Wayfair makes headlines. Whether it’s experimenting with physical stores, riding the home boom to stratospheric stock market highs or crashing back down to earth as it fades, the e-commerce giant captures attention. By comparison, its upscale sister site Perigold often flies under the radar.
That’s understandable, but it’s an oversight nonetheless, as Perigold has quietly been making waves of its own. Founded in 2017 as an entrepreneurial unit within Wayfair, the site was originally intended to serve as a walled-off marketplace for high-end design brands to dip their toes into e-commerce. Five years later, the concept hasn’t changed, but the scale has: Perigold now employs around 150 people and features almost 1,000 brands. (Wayfair doesn’t break out Perigold’s earnings separately, and the company’s leadership declined to provide revenue numbers.)
Amid the growth, Perigold has occasionally symbolized the perils of a changing industry for interior designers. As more and more formerly trade-only brands experiment with selling their goods direct to consumers online, Perigold has often been a place for them to do it—more than one designer has lamented to Business of Home that clients now have access to their once-secret sources on the platform. Still, that hasn’t stopped Perigold from attracting a trade clientele. General manager Rebecca Ginns says that trade accounts make up between 10 and 30 percent of the site’s user base.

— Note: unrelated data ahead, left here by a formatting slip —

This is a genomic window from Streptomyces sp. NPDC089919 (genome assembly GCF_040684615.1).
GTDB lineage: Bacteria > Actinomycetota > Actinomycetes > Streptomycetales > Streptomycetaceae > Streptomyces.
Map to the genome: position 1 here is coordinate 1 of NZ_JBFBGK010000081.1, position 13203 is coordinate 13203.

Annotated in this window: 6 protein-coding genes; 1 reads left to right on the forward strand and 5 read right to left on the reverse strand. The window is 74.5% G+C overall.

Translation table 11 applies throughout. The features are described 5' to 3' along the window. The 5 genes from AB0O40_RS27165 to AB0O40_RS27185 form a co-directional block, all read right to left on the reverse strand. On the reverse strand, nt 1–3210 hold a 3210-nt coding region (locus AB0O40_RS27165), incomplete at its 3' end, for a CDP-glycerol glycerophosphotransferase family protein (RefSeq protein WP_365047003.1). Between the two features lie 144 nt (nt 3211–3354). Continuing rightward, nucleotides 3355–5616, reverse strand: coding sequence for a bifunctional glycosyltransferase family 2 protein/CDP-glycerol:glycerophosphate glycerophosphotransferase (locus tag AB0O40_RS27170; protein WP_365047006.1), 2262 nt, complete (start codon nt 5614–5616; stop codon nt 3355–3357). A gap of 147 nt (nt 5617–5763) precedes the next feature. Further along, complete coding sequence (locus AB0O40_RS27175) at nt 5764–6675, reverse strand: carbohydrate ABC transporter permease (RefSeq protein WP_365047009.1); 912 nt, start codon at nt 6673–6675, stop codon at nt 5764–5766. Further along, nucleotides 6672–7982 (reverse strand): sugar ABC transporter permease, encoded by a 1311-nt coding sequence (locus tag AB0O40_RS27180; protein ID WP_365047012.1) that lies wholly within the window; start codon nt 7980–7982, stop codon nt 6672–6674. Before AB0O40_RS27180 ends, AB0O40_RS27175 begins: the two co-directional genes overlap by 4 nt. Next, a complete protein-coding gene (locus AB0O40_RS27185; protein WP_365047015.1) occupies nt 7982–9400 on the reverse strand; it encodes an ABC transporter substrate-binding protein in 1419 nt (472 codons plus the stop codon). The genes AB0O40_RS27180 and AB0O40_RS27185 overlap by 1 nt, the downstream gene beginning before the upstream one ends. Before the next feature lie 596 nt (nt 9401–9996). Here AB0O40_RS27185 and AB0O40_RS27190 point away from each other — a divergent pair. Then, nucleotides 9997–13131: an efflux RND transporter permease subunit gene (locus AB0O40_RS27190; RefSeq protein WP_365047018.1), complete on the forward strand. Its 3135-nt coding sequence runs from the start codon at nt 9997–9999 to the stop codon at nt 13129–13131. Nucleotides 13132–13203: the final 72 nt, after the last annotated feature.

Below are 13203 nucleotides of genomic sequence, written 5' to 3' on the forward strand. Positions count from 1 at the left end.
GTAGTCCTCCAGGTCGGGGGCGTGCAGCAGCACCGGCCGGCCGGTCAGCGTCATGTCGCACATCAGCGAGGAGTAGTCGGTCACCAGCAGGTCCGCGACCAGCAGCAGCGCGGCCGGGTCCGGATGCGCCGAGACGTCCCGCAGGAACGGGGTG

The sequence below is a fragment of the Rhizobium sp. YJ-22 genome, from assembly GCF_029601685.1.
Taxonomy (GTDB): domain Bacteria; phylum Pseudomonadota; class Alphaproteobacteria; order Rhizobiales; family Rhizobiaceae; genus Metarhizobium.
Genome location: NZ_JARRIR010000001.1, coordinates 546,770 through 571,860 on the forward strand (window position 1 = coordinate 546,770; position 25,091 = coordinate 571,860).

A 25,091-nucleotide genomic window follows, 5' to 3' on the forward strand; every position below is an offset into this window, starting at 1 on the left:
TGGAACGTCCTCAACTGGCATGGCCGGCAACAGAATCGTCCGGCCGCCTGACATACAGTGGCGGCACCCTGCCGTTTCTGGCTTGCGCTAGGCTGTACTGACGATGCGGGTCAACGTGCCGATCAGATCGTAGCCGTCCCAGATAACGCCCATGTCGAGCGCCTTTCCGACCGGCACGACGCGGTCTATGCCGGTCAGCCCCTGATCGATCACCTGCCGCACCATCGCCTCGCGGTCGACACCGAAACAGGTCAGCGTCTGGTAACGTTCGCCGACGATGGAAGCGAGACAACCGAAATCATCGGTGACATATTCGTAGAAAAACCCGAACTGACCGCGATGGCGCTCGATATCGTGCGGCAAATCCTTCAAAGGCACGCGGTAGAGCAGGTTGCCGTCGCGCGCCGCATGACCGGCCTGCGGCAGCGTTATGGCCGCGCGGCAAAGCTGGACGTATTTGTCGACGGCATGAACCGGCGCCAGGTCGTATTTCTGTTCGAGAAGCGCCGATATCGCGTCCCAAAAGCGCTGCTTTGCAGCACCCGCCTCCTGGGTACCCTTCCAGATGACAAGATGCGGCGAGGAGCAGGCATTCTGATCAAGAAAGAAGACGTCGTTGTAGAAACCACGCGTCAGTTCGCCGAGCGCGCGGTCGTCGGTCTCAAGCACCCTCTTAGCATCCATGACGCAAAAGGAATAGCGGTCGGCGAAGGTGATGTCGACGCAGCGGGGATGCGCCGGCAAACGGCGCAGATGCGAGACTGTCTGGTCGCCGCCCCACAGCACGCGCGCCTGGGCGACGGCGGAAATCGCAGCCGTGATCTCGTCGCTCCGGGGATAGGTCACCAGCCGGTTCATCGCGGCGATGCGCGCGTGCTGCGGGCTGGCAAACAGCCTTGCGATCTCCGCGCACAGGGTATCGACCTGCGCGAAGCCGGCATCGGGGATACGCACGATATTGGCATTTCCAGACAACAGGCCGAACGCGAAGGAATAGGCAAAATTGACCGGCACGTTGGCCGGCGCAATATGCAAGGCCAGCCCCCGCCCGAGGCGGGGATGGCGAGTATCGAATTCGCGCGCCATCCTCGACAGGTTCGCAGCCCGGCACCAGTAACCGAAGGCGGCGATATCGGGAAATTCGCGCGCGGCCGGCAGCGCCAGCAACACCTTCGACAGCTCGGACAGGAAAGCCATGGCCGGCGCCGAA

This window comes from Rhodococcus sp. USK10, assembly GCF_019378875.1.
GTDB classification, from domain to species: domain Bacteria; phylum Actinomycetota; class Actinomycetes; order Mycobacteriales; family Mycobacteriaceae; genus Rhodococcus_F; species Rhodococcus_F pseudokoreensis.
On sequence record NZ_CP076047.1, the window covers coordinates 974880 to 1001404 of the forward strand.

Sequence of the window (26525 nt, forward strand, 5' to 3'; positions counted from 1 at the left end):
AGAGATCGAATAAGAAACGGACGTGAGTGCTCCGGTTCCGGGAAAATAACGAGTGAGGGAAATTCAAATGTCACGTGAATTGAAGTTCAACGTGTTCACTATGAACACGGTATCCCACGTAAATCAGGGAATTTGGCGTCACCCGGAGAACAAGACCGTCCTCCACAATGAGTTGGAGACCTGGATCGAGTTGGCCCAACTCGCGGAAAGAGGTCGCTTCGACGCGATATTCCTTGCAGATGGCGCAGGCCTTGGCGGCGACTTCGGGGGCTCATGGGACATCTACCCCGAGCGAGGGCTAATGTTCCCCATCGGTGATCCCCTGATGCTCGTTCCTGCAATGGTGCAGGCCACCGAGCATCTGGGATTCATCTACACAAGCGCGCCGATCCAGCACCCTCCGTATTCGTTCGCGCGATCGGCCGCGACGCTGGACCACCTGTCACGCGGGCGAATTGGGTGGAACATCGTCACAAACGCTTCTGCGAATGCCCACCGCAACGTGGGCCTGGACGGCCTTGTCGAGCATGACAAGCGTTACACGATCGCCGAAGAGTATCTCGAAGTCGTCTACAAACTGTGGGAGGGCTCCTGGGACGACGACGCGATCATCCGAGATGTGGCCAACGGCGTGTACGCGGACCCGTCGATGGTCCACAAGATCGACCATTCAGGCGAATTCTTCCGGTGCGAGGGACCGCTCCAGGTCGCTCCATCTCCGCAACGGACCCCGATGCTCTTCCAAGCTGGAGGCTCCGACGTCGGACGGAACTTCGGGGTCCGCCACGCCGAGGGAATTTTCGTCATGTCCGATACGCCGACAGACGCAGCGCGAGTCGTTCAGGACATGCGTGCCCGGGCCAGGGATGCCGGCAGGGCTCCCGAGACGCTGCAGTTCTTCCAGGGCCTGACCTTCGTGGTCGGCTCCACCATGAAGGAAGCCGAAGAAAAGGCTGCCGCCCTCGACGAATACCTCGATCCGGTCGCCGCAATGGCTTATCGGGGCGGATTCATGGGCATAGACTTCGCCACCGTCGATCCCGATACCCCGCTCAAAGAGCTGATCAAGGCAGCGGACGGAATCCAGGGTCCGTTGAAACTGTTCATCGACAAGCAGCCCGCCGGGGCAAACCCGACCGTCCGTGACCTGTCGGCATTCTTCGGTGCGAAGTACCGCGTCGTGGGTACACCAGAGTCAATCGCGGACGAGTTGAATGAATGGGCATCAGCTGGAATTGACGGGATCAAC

Earlier this year, Perigold announced two significant hires: publishing veteran Nancy Soriano as head of editorial and longtime Flos executive Amelia White as head of modern. In a conversation that has been edited and condensed for clarity, Ginns, White and Soriano discussed Perigold’s mission, how COVID-19 has pushed more luxury brands into e-comm, and why, even today, selling high-end design online remains a challenge.
Big picture, what’s the mission at Perigold right now?
Rebecca Ginns: To help consumers discover the best design brands. If you ask an average luxury consumer on the street, “What are the best design brands?” they wouldn’t know many of the ones that we carry. … We want to make it easier for them.
Has that changed since you launched in 2017?
Ginns: The mission hasn’t changed. We’ve gotten slightly better at explaining it. And we are trying to get better at executing it. It’s a fairly ambitious undertaking, to do that for all styles, in all categories.
Amelia, you’re joining from Flos—a company that has been selling on Perigold from the start. What does the platform look like from the brand perspective? Were you hesitant to go on it? I know a lot of brands are concerned about channel confusion.